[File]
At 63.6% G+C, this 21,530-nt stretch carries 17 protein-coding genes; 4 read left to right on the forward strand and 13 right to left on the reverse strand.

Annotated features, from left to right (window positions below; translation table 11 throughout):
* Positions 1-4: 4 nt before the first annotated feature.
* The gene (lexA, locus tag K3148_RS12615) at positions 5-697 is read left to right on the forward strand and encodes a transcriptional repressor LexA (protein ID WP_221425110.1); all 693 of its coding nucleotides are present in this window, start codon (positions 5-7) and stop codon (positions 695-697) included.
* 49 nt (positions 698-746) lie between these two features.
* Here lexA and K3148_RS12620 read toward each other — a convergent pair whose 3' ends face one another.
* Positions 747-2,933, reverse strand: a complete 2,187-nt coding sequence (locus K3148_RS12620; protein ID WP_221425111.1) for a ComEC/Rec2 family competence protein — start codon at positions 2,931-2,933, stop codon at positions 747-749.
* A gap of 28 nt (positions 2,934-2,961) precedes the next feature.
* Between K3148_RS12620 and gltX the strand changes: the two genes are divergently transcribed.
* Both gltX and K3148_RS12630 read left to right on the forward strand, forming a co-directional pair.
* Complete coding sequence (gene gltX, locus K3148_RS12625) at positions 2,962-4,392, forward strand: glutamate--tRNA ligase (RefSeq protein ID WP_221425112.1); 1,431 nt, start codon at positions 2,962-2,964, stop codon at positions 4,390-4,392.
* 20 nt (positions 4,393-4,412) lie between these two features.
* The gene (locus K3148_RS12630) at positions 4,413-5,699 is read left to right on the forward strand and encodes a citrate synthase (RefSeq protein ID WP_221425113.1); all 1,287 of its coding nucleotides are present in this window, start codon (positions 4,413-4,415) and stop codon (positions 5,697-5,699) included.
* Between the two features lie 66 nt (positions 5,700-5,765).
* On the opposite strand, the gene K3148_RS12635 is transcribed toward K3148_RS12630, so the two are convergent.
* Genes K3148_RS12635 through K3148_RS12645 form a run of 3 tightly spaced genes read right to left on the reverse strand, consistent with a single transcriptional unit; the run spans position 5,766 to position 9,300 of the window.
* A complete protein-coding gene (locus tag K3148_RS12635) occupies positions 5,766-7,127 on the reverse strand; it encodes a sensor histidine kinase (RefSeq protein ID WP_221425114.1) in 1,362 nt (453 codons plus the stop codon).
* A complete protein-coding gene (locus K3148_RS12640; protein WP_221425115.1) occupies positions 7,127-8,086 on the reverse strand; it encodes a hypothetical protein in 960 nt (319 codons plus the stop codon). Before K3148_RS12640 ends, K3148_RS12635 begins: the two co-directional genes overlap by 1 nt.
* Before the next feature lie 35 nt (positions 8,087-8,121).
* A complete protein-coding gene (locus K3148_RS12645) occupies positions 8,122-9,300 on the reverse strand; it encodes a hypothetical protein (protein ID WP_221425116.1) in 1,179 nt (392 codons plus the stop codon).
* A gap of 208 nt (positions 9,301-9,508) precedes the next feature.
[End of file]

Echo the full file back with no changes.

At 63.6% G+C, this 21,530-nt stretch carries 17 protein-coding genes; 4 read left to right on the forward strand and 13 right to left on the reverse strand.

Annotated features, from left to right (window positions below; translation table 11 throughout):
* Positions 1-4: 4 nt before the first annotated feature.
* The gene (lexA, locus tag K3148_RS12615) at positions 5-697 is read left to right on the forward strand and encodes a transcriptional repressor LexA (protein ID WP_221425110.1); all 693 of its coding nucleotides are present in this window, start codon (positions 5-7) and stop codon (positions 695-697) included.
* 49 nt (positions 698-746) lie between these two features.
* Here lexA and K3148_RS12620 read toward each other — a convergent pair whose 3' ends face one another.
* Positions 747-2,933, reverse strand: a complete 2,187-nt coding sequence (locus K3148_RS12620; protein ID WP_221425111.1) for a ComEC/Rec2 family competence protein — start codon at positions 2,931-2,933, stop codon at positions 747-749.
* A gap of 28 nt (positions 2,934-2,961) precedes the next feature.
* Between K3148_RS12620 and gltX the strand changes: the two genes are divergently transcribed.
* Both gltX and K3148_RS12630 read left to right on the forward strand, forming a co-directional pair.
* Complete coding sequence (gene gltX, locus K3148_RS12625) at positions 2,962-4,392, forward strand: glutamate--tRNA ligase (RefSeq protein ID WP_221425112.1); 1,431 nt, start codon at positions 2,962-2,964, stop codon at positions 4,390-4,392.
* 20 nt (positions 4,393-4,412) lie between these two features.
* The gene (locus K3148_RS12630) at positions 4,413-5,699 is read left to right on the forward strand and encodes a citrate synthase (RefSeq protein ID WP_221425113.1); all 1,287 of its coding nucleotides are present in this window, start codon (positions 4,413-4,415) and stop codon (positions 5,697-5,699) included.
* Between the two features lie 66 nt (positions 5,700-5,765).
* On the opposite strand, the gene K3148_RS12635 is transcribed toward K3148_RS12630, so the two are convergent.
* Genes K3148_RS12635 through K3148_RS12645 form a run of 3 tightly spaced genes read right to left on the reverse strand, consistent with a single transcriptional unit; the run spans position 5,766 to position 9,300 of the window.
* A complete protein-coding gene (locus tag K3148_RS12635) occupies positions 5,766-7,127 on the reverse strand; it encodes a sensor histidine kinase (RefSeq protein ID WP_221425114.1) in 1,362 nt (453 codons plus the stop codon).
* A complete protein-coding gene (locus K3148_RS12640; protein WP_221425115.1) occupies positions 7,127-8,086 on the reverse strand; it encodes a hypothetical protein in 960 nt (319 codons plus the stop codon). Before K3148_RS12640 ends, K3148_RS12635 begins: the two co-directional genes overlap by 1 nt.
* Before the next feature lie 35 nt (positions 8,087-8,121).
* A complete protein-coding gene (locus K3148_RS12645) occupies positions 8,122-9,300 on the reverse strand; it encodes a hypothetical protein (protein ID WP_221425116.1) in 1,179 nt (392 codons plus the stop codon).
* A gap of 208 nt (positions 9,301-9,508) precedes the next feature.